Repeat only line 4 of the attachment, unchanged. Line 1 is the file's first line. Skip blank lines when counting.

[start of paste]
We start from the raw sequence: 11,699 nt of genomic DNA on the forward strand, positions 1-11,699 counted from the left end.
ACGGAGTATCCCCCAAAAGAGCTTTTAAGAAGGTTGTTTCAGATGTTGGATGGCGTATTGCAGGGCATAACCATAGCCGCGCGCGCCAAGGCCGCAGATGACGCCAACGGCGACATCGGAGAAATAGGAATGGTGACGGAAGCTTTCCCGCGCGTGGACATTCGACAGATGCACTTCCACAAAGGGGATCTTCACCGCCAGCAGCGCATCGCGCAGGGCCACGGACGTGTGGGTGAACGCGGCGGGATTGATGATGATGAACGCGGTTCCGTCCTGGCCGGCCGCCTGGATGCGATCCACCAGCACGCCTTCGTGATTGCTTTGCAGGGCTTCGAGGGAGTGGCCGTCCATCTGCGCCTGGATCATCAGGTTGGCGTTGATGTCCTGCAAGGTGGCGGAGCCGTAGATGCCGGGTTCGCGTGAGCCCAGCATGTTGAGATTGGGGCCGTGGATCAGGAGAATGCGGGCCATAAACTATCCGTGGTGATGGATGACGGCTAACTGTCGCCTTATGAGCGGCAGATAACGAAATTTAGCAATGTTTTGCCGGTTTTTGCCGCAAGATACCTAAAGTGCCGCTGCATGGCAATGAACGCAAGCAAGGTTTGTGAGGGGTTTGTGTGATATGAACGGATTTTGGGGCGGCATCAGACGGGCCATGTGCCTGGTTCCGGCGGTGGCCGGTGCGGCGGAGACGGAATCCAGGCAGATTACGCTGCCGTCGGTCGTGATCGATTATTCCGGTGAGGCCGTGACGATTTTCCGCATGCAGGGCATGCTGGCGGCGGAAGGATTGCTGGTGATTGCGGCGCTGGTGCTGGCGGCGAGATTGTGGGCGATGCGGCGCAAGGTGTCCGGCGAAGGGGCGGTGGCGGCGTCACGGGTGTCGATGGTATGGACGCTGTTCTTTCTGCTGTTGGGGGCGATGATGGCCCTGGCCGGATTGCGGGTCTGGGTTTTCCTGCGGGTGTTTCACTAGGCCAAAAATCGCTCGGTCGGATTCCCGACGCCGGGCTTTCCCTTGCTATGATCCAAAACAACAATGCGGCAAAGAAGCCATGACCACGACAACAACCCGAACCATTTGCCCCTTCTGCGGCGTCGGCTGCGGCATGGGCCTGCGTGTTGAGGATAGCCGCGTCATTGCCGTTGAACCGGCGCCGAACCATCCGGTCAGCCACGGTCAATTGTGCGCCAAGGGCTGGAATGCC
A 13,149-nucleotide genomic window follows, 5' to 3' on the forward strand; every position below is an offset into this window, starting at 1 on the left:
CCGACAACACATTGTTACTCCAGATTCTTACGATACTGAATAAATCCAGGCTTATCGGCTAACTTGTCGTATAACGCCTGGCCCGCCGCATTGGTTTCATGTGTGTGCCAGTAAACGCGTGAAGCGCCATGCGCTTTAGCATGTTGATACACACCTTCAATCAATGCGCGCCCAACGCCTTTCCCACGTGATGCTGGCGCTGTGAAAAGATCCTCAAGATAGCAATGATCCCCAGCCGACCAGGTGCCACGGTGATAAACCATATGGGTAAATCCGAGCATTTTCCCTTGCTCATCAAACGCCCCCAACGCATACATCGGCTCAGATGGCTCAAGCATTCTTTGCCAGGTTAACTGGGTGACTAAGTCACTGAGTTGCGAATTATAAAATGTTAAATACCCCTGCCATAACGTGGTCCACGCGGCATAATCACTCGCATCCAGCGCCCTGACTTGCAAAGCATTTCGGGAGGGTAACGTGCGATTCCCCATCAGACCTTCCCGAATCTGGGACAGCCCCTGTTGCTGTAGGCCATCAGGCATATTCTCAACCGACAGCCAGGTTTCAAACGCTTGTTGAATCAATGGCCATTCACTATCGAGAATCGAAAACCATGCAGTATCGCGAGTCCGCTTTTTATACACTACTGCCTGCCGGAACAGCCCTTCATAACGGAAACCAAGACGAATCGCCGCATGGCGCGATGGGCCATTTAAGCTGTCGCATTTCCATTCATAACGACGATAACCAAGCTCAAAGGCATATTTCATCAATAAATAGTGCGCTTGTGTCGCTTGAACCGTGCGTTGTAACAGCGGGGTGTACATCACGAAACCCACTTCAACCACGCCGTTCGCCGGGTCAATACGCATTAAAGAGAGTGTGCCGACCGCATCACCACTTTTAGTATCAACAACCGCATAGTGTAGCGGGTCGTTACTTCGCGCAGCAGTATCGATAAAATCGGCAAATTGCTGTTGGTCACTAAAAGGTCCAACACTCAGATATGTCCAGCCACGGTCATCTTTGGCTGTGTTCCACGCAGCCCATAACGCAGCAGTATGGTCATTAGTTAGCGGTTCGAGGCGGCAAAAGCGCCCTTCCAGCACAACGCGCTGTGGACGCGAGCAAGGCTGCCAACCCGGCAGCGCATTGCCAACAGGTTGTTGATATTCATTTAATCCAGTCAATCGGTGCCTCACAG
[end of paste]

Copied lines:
CCGACAACACATTGTTACTCCAGATTCTTACGATACTGAATAAATCCAGGCTTATCGGCTAACTTGTCGTATAACGCCTGGCCCGCCGCATTGGTTTCATGTGTGTGCCAGTAAACGCGTGAAGCGCCATGCGCTTTAGCATGTTGATACACACCTTCAATCAATGCGCGCCCAACGCCTTTCCCACGTGATGCTGGCGCTGTGAAAAGATCCTCAAGATAGCAATGATCCCCAGCCGACCAGGTGCCACGGTGATAAACCATATGGGTAAATCCGAGCATTTTCCCTTGCTCATCAAACGCCCCCAACGCATACATCGGCTCAGATGGCTCAAGCATTCTTTGCCAGGTTAACTGGGTGACTAAGTCACTGAGTTGCGAATTATAAAATGTTAAATACCCCTGCCATAACGTGGTCCACGCGGCATAATCACTCGCATCCAGCGCCCTGACTTGCAAAGCATTTCGGGAGGGTAACGTGCGATTCCCCATCAGACCTTCCCGAATCTGGGACAGCCCCTGTTGCTGTAGGCCATCAGGCATATTCTCAACCGACAGCCAGGTTTCAAACGCTTGTTGAATCAATGGCCATTCACTATCGAGAATCGAAAACCATGCAGTATCGCGAGTCCGCTTTTTATACACTACTGCCTGCCGGAACAGCCCTTCATAACGGAAACCAAGACGAATCGCCGCATGGCGCGATGGGCCATTTAAGCTGTCGCATTTCCATTCATAACGACGATAACCAAGCTCAAAGGCATATTTCATCAATAAATAGTGCGCTTGTGTCGCTTGAACCGTGCGTTGTAACAGCGGGGTGTACATCACGAAACCCACTTCAACCACGCCGTTCGCCGGGTCAATACGCATTAAAGAGAGTGTGCCGACCGCATCACCACTTTTAGTATCAACAACCGCATAGTGTAGCGGGTCGTTACTTCGCGCAGCAGTATCGATAAAATCGGCAAATTGCTGTTGGTCACTAAAAGGTCCAACACTCAGATATGTCCAGCCACGGTCATCTTTGGCTGTGTTCCACGCAGCCCATAACGCAGCAGTATGGTCATTAGTTAGCGGTTCGAGGCGGCAAAAGCGCCCTTCCAGCACAACGCGCTGTGGACGCGAGCAAGGCTGCCAACCCGGCAGCGCATTGCCAACAGGTTGTTGATATTCATTTAATCCAGTCAATCGGTGCCTCACAG